The Serious Story Behind 'The Informant'
LIANE HANSEN, host:
"The Informant" opened in theaters on Friday. Although the movie is sometimes played for laughs, the real story was no laughing matter. It's based on a late-1990s case against the conglomerate Archer Daniels Midland. Executives there were accused of orchestrating a worldwide conspiracy to fix prices.
Corruption and greed are no strangers to parts of corporate America. Last week, President Obama pledged to crackdown on the financial industry.
President BARACK OBAMA: We will not go back to the days of reckless behavior and unchecked excess that was at the heart of this crisis, where too many were motivated only by the appetite for quick kills and bloated bonuses.
HANSEN: Kurt Eichenwald is an investigative writer. The new movie is based on his book, "The Informant: A True Story." And he joins us from the studios of Cake Mix Recording in Dallas, Texas. Welcome to the program.
Mr. KURT EICHENWALD (Author, "The Informant: A True Story"): Glad to be here.
HANSEN: First of all, what do you think of the president's declaration about quick kills and bloated bonuses and going after them? Do you think he can or is it wishful thinking?
Mr. EICHENWALD: As much as I respect the idea, it's wishful thinking. I mean, I was at The New York Times for almost 20 years. I wrote about corporate fraud virtually the entire time. And when I first started I thought it would last about 18 months. Each fraud led into another, led into another and, you know, as long as you have a system where you can make money if you lie, people will lie.
HANSEN: During the years you were with The New York Times, you covered a lot of corporate scandals. I mean Enron for one, Worldcom, Columbia HCA Health Care and Archer Daniels Midland. Do you think these are aberrations or are they indicative of a larger culture of corruption and fraud?
Mr. EICHENWALD: Both. And I know that sounds strange. Corporate fraud is not usually begun by here's a bad guy in a company who does bad things. Usually where these cases arise are companies that the market has very high expectations for and ultimately have problems with their financials.
I mean, think of every company you just listed. At some point or another, they were the darlings of Wall Street. Then they hit a bump. And within the company there's this mindset of, well, this is a bump in the road; we'll just paper it over. When it proves not to be a bump in the road but a chasm in the road, the paper becomes lumber...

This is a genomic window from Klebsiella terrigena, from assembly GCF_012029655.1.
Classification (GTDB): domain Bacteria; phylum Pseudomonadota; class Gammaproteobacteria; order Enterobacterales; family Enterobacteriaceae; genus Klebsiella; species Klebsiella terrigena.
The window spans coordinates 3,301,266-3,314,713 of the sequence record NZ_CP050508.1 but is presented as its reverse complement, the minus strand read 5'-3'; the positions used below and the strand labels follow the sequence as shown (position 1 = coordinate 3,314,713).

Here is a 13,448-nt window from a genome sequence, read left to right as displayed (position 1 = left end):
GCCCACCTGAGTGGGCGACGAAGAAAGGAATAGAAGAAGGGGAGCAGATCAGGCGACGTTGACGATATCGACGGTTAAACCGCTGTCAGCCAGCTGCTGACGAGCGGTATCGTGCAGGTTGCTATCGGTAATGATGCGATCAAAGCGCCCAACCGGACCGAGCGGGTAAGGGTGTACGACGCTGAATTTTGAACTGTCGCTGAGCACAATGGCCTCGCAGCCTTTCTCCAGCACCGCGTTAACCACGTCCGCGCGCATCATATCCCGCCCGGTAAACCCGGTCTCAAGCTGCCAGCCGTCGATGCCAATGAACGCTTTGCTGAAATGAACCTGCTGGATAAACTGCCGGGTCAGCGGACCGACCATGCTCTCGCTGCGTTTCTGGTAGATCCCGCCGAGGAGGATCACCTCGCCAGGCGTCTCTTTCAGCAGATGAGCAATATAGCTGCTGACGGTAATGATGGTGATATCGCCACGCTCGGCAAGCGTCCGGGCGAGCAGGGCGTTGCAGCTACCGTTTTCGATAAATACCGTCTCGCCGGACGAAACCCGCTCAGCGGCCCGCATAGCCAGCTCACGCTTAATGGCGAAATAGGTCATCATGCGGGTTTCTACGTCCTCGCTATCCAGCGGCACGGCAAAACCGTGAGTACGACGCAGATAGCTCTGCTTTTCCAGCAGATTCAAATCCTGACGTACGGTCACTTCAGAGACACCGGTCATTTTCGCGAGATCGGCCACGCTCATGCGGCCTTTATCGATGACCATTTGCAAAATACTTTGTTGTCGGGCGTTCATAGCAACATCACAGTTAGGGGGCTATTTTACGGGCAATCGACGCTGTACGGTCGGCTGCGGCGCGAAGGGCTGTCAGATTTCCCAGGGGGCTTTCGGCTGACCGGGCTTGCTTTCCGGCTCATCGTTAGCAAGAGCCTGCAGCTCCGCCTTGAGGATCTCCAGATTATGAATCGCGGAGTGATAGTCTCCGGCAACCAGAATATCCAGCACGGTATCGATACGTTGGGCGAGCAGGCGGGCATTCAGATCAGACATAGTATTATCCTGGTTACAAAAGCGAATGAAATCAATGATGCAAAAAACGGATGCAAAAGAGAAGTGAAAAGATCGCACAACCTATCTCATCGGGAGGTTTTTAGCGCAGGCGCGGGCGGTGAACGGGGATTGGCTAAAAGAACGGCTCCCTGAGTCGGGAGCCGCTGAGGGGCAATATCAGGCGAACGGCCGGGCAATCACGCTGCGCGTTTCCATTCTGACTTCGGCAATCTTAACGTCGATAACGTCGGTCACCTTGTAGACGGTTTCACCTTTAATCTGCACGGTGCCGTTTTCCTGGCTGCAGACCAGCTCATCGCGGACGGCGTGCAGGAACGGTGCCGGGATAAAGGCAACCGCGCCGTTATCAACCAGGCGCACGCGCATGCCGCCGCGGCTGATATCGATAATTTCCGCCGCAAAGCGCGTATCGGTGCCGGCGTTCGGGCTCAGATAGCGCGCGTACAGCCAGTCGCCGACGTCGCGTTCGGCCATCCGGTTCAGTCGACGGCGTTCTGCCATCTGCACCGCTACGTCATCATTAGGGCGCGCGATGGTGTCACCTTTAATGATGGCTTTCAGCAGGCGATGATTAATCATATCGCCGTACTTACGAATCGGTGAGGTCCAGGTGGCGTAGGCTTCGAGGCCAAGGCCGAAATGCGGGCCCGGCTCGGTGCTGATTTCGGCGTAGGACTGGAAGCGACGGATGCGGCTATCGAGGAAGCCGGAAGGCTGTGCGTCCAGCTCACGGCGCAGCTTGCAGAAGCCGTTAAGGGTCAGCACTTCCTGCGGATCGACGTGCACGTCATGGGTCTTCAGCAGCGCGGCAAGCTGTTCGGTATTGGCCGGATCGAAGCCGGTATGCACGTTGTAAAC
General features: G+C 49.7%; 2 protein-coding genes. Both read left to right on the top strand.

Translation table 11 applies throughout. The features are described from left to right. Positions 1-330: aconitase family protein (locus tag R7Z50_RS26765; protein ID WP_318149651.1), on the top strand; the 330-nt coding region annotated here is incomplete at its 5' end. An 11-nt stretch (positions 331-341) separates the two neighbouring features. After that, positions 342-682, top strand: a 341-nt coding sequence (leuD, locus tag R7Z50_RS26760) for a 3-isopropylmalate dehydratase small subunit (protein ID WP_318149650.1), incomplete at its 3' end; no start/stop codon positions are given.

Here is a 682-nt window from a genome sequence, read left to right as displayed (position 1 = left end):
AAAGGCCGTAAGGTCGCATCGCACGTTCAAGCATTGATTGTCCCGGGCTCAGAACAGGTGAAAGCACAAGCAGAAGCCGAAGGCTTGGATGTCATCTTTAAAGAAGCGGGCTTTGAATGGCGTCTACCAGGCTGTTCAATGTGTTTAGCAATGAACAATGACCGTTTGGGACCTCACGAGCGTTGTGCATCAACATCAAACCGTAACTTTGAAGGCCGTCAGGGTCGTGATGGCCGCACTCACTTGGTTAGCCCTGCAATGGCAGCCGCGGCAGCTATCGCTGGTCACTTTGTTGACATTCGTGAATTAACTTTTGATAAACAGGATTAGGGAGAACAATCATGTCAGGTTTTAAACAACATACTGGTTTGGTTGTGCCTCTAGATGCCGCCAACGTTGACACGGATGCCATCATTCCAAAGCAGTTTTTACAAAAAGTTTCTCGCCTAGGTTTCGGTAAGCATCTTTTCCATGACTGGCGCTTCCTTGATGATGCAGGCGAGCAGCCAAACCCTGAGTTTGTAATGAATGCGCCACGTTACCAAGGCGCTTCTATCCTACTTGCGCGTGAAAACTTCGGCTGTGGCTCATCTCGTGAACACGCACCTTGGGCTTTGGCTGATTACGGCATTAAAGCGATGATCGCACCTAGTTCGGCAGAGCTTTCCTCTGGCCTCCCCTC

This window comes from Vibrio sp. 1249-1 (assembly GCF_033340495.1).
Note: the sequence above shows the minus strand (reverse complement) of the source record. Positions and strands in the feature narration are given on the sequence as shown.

(Soundbite of laughter)
Mr. EICHENWALD: ...and it gets wider and wider and wider, until you have a massive fraud.
HANSEN: But is it always just a matter of papering over the books, cooking the books? Or, I mean, how much is greed involved?
Mr. EICHENWALD: You know, I know everybody thinks it's - I mean Madoff, people like that, that's clearly greed. Insider trading cases, those are greed. The ones that are much more complex are the corporate fraud cases. Sometimes they're less greed than they are arrogance.
A lot of these people believe that it's absolutely impossible for them to fail. I mean there is - or that they deserve a lot of money. I mean the concept isn't I want more, it's money is the scorecard. Obviously there is greed encapsulated in that. But it's not been the major driving factor that I've seen, and certainly in the corporate cases.
HANSEN: Do you think it's getting worse or has this always been happening? I mean, you know, Teapot Dome Scandal. You know, Standard Oil monopoly, that kind of thing.
Mr. EICHENWALD: If we look back on those, those scandals are kind of cute.
(Soundbite of laughter)
Mr. EICHENWALD: It's getting dramatically worse. And the reason it's getting dramatically worse is we've had a massive run-up since the early 1980s in stock prices. The world is becoming more and more involved, the general public through 401(k)s and mutual funds are becoming more and more involved in the stock market.
Even at its pace right now, where things are a little bit slower, it's become astronomically bigger. There are essentially more companies, more public companies and the desire to be part of the high flyers contributes to a greater amount of fraud.
Bernie Madoff could not have done what he did if he had to go slowly because, you know, if there weren't all these people looking to invest. And so, those kinds of Ponzi schemes, modern day, go into the billions which wouldn't have happened in the past. Not even Ponzi schemes went that high.
HANSEN: Yeah? Can I ask you something about the movie? The Archer Daniels Midland Scandal destroyed careers. It ruined reputations. It damaged the FBI. Several people were sent to prison. Why is the movie being marketed as a comedy?
Mr. EICHENWALD: This is a little bit hard to explain. If you read the book, the story is serious. And the story contained in the movie is serious. But universally, people will tell me when reading the book that they laughed out loud. That there are events - you know, I don't want to give things away - but there are events that are so ludicrous that you can't do anything but laugh out loud. And so, the instinct that people have in going towards this is that it's some very funny material.
Now, the book is a thriller/comedic drama. The movie is a comedic thriller/drama. They're not that far apart. I can tell you one thing: there is absolutely nothing in that movie that isn't in the book. And so, it is the true story.
HANSEN: Kurt Eichenwald is the author of "The Informant: A True Story." The film based on his book opened on Friday. Thank you very much.
Mr. EICHENWALD: Thanks for having me.
NPR transcripts are created on a rush deadline by a contractor for NPR, and accuracy and availability may vary. This text may not be in its final form and may be updated or revised in the future. Please be aware that the authoritative record of NPR’s programming is the audio.